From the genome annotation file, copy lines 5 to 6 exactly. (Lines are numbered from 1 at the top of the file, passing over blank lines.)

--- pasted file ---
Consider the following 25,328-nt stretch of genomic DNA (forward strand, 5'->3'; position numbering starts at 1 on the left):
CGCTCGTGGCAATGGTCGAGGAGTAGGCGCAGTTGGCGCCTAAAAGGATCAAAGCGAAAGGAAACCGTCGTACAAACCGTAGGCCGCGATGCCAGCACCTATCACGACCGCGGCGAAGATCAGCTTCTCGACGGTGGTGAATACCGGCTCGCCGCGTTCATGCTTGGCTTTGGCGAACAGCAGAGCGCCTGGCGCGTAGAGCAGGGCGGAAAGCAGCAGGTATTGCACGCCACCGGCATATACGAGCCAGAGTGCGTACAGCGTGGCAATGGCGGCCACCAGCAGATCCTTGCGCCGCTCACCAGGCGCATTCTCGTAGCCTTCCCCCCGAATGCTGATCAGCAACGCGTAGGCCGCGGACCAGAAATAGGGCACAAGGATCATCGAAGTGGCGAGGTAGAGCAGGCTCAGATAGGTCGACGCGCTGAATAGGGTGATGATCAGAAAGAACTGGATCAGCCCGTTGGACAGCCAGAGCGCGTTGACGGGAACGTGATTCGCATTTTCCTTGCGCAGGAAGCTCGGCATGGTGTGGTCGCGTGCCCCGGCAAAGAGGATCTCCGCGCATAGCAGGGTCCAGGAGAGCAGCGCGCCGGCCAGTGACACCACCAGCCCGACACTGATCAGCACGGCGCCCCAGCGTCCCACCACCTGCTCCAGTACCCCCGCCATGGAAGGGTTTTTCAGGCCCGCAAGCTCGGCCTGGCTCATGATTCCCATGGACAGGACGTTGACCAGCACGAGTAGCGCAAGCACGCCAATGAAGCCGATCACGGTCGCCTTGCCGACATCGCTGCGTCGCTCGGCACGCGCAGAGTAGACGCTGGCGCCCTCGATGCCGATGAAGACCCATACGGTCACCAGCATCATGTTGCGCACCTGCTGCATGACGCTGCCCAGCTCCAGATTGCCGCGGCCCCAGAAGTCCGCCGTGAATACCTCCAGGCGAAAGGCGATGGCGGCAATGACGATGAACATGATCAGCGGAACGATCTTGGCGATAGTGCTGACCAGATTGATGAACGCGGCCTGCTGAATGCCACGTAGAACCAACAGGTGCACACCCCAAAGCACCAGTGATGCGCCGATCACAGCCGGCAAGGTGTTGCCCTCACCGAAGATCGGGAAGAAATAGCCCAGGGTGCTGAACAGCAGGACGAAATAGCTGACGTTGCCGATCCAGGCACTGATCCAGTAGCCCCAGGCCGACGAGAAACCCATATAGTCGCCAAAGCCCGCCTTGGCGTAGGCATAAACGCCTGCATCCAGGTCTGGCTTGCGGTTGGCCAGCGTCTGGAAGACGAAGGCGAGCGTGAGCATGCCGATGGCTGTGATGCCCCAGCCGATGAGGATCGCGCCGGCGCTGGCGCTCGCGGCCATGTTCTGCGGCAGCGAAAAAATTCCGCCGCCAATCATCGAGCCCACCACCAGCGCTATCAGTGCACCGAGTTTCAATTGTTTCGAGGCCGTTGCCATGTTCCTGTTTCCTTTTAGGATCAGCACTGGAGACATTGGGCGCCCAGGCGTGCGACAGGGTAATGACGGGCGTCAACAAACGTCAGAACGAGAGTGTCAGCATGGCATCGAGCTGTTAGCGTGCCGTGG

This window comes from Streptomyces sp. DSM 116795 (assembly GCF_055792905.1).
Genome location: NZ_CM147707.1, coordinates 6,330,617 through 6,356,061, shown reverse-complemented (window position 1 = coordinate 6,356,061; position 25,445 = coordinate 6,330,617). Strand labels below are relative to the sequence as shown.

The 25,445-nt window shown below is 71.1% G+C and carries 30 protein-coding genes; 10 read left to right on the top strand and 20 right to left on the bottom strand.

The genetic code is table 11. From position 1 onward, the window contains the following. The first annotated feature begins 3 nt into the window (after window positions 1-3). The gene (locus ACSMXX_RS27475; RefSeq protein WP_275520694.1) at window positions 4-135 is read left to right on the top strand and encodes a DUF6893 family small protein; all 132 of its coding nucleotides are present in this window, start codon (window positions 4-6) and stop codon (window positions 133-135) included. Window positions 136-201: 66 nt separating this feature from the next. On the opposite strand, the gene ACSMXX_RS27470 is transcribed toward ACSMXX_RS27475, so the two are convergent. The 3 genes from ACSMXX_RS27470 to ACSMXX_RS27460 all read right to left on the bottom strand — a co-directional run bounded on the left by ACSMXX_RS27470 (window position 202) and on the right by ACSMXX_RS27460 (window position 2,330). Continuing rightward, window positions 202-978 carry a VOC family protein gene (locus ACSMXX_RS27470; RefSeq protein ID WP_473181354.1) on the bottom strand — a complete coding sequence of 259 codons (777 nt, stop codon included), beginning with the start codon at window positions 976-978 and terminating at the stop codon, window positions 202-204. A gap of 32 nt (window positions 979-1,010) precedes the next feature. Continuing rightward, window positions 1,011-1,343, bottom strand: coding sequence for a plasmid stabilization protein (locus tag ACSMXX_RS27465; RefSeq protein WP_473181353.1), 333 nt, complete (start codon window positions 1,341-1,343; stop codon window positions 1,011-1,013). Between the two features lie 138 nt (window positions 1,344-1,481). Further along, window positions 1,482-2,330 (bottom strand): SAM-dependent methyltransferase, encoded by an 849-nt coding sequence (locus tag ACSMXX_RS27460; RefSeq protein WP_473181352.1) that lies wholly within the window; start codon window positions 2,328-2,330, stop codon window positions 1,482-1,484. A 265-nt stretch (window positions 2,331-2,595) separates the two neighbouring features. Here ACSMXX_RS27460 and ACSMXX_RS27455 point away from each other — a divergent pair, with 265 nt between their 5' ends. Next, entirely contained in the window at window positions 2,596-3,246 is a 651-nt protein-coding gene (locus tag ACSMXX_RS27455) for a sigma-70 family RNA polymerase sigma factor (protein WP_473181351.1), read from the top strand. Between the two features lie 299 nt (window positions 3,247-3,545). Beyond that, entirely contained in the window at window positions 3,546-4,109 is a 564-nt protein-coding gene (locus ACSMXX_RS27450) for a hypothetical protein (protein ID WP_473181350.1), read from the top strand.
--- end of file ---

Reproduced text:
The 25,445-nt window shown below is 71.1% G+C and carries 30 protein-coding genes; 10 read left to right on the top strand and 20 right to left on the bottom strand.

The genetic code is table 11. From position 1 onward, the window contains the following. The first annotated feature begins 3 nt into the window (after window positions 1-3). The gene (locus ACSMXX_RS27475; RefSeq protein WP_275520694.1) at window positions 4-135 is read left to right on the top strand and encodes a DUF6893 family small protein; all 132 of its coding nucleotides are present in this window, start codon (window positions 4-6) and stop codon (window positions 133-135) included. Window positions 136-201: 66 nt separating this feature from the next. On the opposite strand, the gene ACSMXX_RS27470 is transcribed toward ACSMXX_RS27475, so the two are convergent. The 3 genes from ACSMXX_RS27470 to ACSMXX_RS27460 all read right to left on the bottom strand — a co-directional run bounded on the left by ACSMXX_RS27470 (window position 202) and on the right by ACSMXX_RS27460 (window position 2,330). Continuing rightward, window positions 202-978 carry a VOC family protein gene (locus ACSMXX_RS27470; RefSeq protein ID WP_473181354.1) on the bottom strand — a complete coding sequence of 259 codons (777 nt, stop codon included), beginning with the start codon at window positions 976-978 and terminating at the stop codon, window positions 202-204. A gap of 32 nt (window positions 979-1,010) precedes the next feature. Continuing rightward, window positions 1,011-1,343, bottom strand: coding sequence for a plasmid stabilization protein (locus tag ACSMXX_RS27465; RefSeq protein WP_473181353.1), 333 nt, complete (start codon window positions 1,341-1,343; stop codon window positions 1,011-1,013). Between the two features lie 138 nt (window positions 1,344-1,481). Further along, window positions 1,482-2,330 (bottom strand): SAM-dependent methyltransferase, encoded by an 849-nt coding sequence (locus tag ACSMXX_RS27460; RefSeq protein WP_473181352.1) that lies wholly within the window; start codon window positions 2,328-2,330, stop codon window positions 1,482-1,484. A 265-nt stretch (window positions 2,331-2,595) separates the two neighbouring features. Here ACSMXX_RS27460 and ACSMXX_RS27455 point away from each other — a divergent pair, with 265 nt between their 5' ends. Next, entirely contained in the window at window positions 2,596-3,246 is a 651-nt protein-coding gene (locus tag ACSMXX_RS27455) for a sigma-70 family RNA polymerase sigma factor (protein WP_473181351.1), read from the top strand. Between the two features lie 299 nt (window positions 3,247-3,545). Beyond that, entirely contained in the window at window positions 3,546-4,109 is a 564-nt protein-coding gene (locus ACSMXX_RS27450) for a hypothetical protein (protein ID WP_473181350.1), read from the top strand.